Last Tuesday, the WordPress team discovered some suspicious activity involving several popular WordPress plugins – AddThis, WPtouch and W3 Total Cache. Backdoors or malicious code were added to the plugins and the changes were done not by the author but someone who has gained access to the plugin author’s WordPress.org account.
As soon as these suspicous changes were discovered and confirming that the changes were not made by the authors, the WordPress team immediately rolled back the plugins, issued updates to the plugins and shut down the plugin repository. As another counter measure, they’ve also force-reset all WordPress.org passwords (same goes for bbPress.org and BuddyPress.org). So if you have a WordPress.org account and would want to access the forums, trac, plugin repository or commit to a plugin/theme, then you’ll have to reset your password and get a new one.
A lot of websites and services are getting hacked these days so to play safe, make sure you don’t or never use the same password for two different websites or online services. Also, if you’re gonna reset your WordPress.org password, make sure you use a new one and do not use the same old password.
For those who don’t know what “backdoors” are, these are exploits or lines of code that are added/inserted to plugins (or any other piece of software) and gives unauthorized users like hackers access to the blog or website. So if you’re using any of these plugins – AddThis, WPtouch or W3 Total Cache, make sure that you immediately update to the latest versions. Updating these plugins will remove the backdoors because the files and lines of code will all be replaced.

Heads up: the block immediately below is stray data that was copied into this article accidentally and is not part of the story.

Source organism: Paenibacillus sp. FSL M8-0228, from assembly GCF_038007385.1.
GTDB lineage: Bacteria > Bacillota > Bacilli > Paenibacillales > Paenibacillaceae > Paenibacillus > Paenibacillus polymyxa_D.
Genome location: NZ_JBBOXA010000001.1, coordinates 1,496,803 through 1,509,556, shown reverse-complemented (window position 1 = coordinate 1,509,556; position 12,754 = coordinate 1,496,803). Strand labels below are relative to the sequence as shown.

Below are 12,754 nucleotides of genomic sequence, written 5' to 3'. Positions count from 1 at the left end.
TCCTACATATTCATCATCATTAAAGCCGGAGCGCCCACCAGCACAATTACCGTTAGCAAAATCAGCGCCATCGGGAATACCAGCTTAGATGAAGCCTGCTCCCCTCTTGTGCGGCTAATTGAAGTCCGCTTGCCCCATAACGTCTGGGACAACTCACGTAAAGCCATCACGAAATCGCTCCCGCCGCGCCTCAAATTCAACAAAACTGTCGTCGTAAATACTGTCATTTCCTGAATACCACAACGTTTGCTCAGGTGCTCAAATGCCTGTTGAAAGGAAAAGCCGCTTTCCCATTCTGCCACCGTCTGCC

I’d like to share something with regards to this incident. A few days before this announcement was made, I noticed that there were a few available plugin updates. When I checked, WPtouch and W3 Total Cache were some of the plugins that had an update. Personally, I make it a habit to keep WordPress and all plugins up-to-date. In the past I would’ve immediately download and installed the updates but this time, I didn’t. I don’t know what it was but something inside of me kept me from updating the plugins. When I read about the incident, I was glad I listened to my gut feeling. In this case, it was good that I didn’t immediately update my WordPress plugins.
Just to make it clear, the password reset doesn’t affect WordPress.com or self-hosted WordPress.org accounts. The only account password you need to reset is the one used on the WordPress.org forums, plugin repository and trac.